Jennifer: And with this investment in sustainability so far, what impacts, or results has sustainability driven for the business?
Christine: You know, sustainability for us really drives product innovation. We are a product company first and foremost. We, you know, are the largest manufacturer and distributor of lifestyle bags and travel luggage brands. So, it’s really about how we look at product innovation, material sourcing through the lens of sustainability. How do we design for repairability and durability. How do we design for recyclability? How do we improve the efficiency across our manufacturing and distribution centers? What can we do to retain world class employees. We look at everything that we do through that lens of sustainability and it has helped us reduce our carbon footprint by 6.6 percent since, globally in scope 1 and scope 2. Since 2017, we’ve launched more than 50 collections that have some type of sustainable material in that our use of recycled PET has enabled us to divert more than 52 million plastic bottles from the landfills. [4:00] So, we’re already seeing a lot of success I think, you know, in the 3 years in which we’ve had a formal commitment to this.
Christine: What we’re looking at particularly over the next 6 months is how do we measure? So, we set these goals, we’ve established 9 global goals that we announced as part of our sustainability strategy which we call our responsible journey, we announced that in March. We set 9 goals and now it’s really looking at how we measure the progress towards achieving those global goals. So I’m working with my colleagues now to say, you know, one of our goals is to increase the use of sustainable credentials across all of our products and packaging so that we can mitigate our impact on the environment. Well, how are we going to demonstrate that we are increasing the use of sustainable credentials. How are we defining that? How do we collect the data? What does that look like? So, it’s a huge undertaking when you look at it across, you know, multiple brands and regions, but it’s exciting to be able to work collaboratively to say how do we collectively look at our impact, measure that, and then work together to bring, you know, to increase our use of sustainable materials across our products.
Jennifer: You mentioned a lot of work in sustainability across departments and across all of your brands. How does sustainability really show up in terms of employee engagement so that everyone is contributing to this work?
Christine: You know, I’m so fortunate I have a lot of engagement across, you know, from our CEO all the way to our retail staff. So, across the entire organization, I have a lot of people who are really interested in how we contribute to the sustainability of the organization [6:00] and how do we contribute to progress against those 9 goals. So it shows up, you know, our product designers are constantly sharing with me innovative ideas around how do we increase the repairability of our products and how do we increase the durability of our products so when you go out, you know, on a trip and, you know, you bang your suitcase down the steps or up and over the curb like I do, it’s going to last longer. Or if your zipper breaks, do you have the ability to repair that yourself? How quickly can we repair a handle so that you can get right back on the road. So we look at things like that so that you’re not, you know, if your suitcase breaks, you can repair it and not have to replace it and that keeps a lot of that luggage out of the landfill. So that’s one way that it shows up. You know, another is looking at when we design our stores, we look at lighting in the stores. We’ll look at, let’s convert it all to LED, let’s use LED lighting because it might seem like a small impact for one individual store, but when you look at it across our entire store footprint, it’s a pretty significant impact on our overall carbon footprint. So being able to make those kinds of changes at scale, means that we then bring that footprint down.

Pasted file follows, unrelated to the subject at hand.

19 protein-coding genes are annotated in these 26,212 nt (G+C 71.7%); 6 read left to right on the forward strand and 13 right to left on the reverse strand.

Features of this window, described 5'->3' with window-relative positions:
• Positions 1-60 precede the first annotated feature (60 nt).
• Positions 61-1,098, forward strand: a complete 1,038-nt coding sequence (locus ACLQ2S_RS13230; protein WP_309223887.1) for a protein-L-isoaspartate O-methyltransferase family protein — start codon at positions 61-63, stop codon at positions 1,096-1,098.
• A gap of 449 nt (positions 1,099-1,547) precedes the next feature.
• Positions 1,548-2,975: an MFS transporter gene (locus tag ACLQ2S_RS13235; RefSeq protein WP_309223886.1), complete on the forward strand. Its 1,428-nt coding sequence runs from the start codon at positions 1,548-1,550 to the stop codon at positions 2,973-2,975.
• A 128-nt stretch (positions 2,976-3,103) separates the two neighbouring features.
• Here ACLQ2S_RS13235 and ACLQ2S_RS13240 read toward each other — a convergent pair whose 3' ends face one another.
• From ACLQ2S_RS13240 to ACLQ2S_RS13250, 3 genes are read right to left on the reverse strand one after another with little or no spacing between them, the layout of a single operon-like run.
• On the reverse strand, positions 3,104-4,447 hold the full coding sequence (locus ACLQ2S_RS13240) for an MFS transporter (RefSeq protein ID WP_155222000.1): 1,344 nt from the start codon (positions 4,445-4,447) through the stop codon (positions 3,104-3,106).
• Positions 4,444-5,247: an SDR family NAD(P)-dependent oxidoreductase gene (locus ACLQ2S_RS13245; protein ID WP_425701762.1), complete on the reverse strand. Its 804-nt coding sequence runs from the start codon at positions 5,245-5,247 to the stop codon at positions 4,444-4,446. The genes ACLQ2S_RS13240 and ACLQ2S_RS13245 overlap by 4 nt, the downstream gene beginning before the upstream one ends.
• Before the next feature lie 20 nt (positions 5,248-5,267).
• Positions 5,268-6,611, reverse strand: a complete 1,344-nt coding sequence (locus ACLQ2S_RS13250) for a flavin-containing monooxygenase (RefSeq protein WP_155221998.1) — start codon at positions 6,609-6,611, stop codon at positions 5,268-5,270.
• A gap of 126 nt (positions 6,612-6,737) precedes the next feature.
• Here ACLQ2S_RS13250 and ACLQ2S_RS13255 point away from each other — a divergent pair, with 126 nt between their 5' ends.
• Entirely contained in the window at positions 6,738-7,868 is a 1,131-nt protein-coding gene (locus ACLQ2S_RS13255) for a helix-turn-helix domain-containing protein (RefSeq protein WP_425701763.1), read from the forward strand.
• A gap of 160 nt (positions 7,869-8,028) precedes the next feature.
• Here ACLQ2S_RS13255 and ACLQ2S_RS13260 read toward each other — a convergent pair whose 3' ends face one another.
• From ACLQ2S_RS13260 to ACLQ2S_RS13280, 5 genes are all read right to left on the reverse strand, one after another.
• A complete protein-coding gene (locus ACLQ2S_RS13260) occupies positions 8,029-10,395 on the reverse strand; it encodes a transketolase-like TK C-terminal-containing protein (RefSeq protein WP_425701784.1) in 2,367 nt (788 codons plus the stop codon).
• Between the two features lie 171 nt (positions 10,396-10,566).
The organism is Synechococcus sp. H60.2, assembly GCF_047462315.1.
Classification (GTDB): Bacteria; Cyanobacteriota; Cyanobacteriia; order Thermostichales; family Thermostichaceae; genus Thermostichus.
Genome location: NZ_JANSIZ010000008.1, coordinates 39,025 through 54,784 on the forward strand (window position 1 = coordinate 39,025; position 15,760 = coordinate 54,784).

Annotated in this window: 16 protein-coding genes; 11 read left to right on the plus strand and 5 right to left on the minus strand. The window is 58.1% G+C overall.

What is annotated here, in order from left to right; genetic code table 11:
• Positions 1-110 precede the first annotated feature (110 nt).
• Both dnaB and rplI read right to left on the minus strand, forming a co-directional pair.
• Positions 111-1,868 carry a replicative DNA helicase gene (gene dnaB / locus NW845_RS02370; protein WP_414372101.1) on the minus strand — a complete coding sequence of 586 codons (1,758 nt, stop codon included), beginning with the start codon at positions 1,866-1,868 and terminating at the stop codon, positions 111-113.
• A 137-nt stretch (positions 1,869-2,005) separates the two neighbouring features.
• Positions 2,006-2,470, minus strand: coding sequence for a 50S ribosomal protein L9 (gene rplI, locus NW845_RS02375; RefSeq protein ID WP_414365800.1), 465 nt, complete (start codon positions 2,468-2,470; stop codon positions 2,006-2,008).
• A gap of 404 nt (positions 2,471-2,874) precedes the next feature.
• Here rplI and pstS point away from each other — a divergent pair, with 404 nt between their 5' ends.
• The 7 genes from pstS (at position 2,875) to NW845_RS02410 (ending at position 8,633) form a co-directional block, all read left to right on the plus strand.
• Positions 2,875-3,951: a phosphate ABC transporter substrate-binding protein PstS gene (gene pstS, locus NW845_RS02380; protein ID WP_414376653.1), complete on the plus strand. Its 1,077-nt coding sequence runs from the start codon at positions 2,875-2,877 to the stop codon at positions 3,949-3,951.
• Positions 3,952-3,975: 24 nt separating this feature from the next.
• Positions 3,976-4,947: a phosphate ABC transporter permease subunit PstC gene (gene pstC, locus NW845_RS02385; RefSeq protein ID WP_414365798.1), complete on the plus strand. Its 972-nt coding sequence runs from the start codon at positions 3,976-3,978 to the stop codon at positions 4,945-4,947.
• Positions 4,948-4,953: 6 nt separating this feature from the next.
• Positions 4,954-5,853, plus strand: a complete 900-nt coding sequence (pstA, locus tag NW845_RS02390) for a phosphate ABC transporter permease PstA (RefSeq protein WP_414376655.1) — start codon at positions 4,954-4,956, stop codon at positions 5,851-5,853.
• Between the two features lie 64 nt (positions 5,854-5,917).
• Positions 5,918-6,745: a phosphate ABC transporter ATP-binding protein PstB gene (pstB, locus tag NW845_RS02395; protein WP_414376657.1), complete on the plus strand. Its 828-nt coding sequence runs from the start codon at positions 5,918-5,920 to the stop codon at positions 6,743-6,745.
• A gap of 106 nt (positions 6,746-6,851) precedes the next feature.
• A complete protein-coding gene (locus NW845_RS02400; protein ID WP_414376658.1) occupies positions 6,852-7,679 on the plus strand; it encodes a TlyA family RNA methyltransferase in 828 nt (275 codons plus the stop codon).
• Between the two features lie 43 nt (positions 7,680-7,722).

Jennifer: Thank you for sharing all that so far. And I just have one more question. What do you think it’s going to take for more companies to make larger investments in sustainability? It sounds like just in 3 years, you’ve made so much progress for this brand that has been around for a while. So, I think there’s hope for many brands that maybe haven’t started on sustainability yet.
Christine: I think…more and more, you know, with younger employees coming into and growing into the organization, they start to believe in sustainability and recognize that you don’t have to sit in the sustainability function in order to have an impact on your company footprint. So, whether you’re in the supply chain or [8:00] HR or product design, distribution, regardless of where you are, you know, you’re in marketing, you can help shape your company strategy. So, I think as more and more people start to be aware of, you know, their role and take some responsibility for that role and say, “Hey, what can I do?” We’ll start to see that grow. But I also think, you know as companies start to see that consumers and investors in particular, are more and more interested in what companies are doing to mitigate their impact on the environment, on their workforce, on the people in their supply chain, that companies will start to see the value of it. Consumers will start to make decisions through their spending. Investors will start to make decisions through their, you know, the companies that they’re willing to invest in, and I think we’ll start to see companies continue to move in that direction.
Jennifer: Awesome. Well, Christine, thank you so much. I’m going to be thinking about you every time I haul my Tumi luggage when we get back to traveling again.
Christine: Well, thank you for having me. It’s been a pleasure.